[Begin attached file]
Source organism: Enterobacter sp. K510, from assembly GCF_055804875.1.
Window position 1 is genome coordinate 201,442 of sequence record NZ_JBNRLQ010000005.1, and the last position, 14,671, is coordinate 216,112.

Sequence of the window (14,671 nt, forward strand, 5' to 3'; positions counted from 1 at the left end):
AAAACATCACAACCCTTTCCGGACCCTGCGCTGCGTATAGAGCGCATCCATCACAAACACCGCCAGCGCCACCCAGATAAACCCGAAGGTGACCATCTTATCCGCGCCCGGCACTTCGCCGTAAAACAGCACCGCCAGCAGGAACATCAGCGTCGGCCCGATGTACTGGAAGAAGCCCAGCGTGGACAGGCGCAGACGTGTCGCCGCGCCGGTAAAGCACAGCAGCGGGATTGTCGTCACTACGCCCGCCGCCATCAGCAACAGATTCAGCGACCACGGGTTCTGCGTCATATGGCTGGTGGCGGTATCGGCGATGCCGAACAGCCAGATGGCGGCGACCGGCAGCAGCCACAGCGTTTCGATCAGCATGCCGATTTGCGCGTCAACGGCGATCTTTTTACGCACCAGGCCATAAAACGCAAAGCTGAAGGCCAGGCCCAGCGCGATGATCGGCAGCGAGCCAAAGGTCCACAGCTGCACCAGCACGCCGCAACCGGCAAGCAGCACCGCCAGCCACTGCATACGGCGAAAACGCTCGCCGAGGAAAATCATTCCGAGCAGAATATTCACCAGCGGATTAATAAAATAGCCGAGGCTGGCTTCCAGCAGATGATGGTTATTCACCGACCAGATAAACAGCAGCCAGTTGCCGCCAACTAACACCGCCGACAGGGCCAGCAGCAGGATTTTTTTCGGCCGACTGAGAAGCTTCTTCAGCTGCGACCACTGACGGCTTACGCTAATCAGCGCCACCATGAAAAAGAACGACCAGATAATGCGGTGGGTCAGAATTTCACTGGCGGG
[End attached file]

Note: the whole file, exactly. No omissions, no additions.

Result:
Source organism: Enterobacter sp. K510, from assembly GCF_055804875.1.
Window position 1 is genome coordinate 201,442 of sequence record NZ_JBNRLQ010000005.1, and the last position, 14,671, is coordinate 216,112.

Sequence of the window (14,671 nt, forward strand, 5' to 3'; positions counted from 1 at the left end):
AAAACATCACAACCCTTTCCGGACCCTGCGCTGCGTATAGAGCGCATCCATCACAAACACCGCCAGCGCCACCCAGATAAACCCGAAGGTGACCATCTTATCCGCGCCCGGCACTTCGCCGTAAAACAGCACCGCCAGCAGGAACATCAGCGTCGGCCCGATGTACTGGAAGAAGCCCAGCGTGGACAGGCGCAGACGTGTCGCCGCGCCGGTAAAGCACAGCAGCGGGATTGTCGTCACTACGCCCGCCGCCATCAGCAACAGATTCAGCGACCACGGGTTCTGCGTCATATGGCTGGTGGCGGTATCGGCGATGCCGAACAGCCAGATGGCGGCGACCGGCAGCAGCCACAGCGTTTCGATCAGCATGCCGATTTGCGCGTCAACGGCGATCTTTTTACGCACCAGGCCATAAAACGCAAAGCTGAAGGCCAGGCCCAGCGCGATGATCGGCAGCGAGCCAAAGGTCCACAGCTGCACCAGCACGCCGCAACCGGCAAGCAGCACCGCCAGCCACTGCATACGGCGAAAACGCTCGCCGAGGAAAATCATTCCGAGCAGAATATTCACCAGCGGATTAATAAAATAGCCGAGGCTGGCTTCCAGCAGATGATGGTTATTCACCGACCAGATAAACAGCAGCCAGTTGCCGCCAACTAACACCGCCGACAGGGCCAGCAGCAGGATTTTTTTCGGCCGACTGAGAAGCTTCTTCAGCTGCGACCACTGACGGCTTACGCTAATCAGCGCCACCATGAAAAAGAACGACCAGATAATGCGGTGGGTCAGAATTTCACTGGCGGG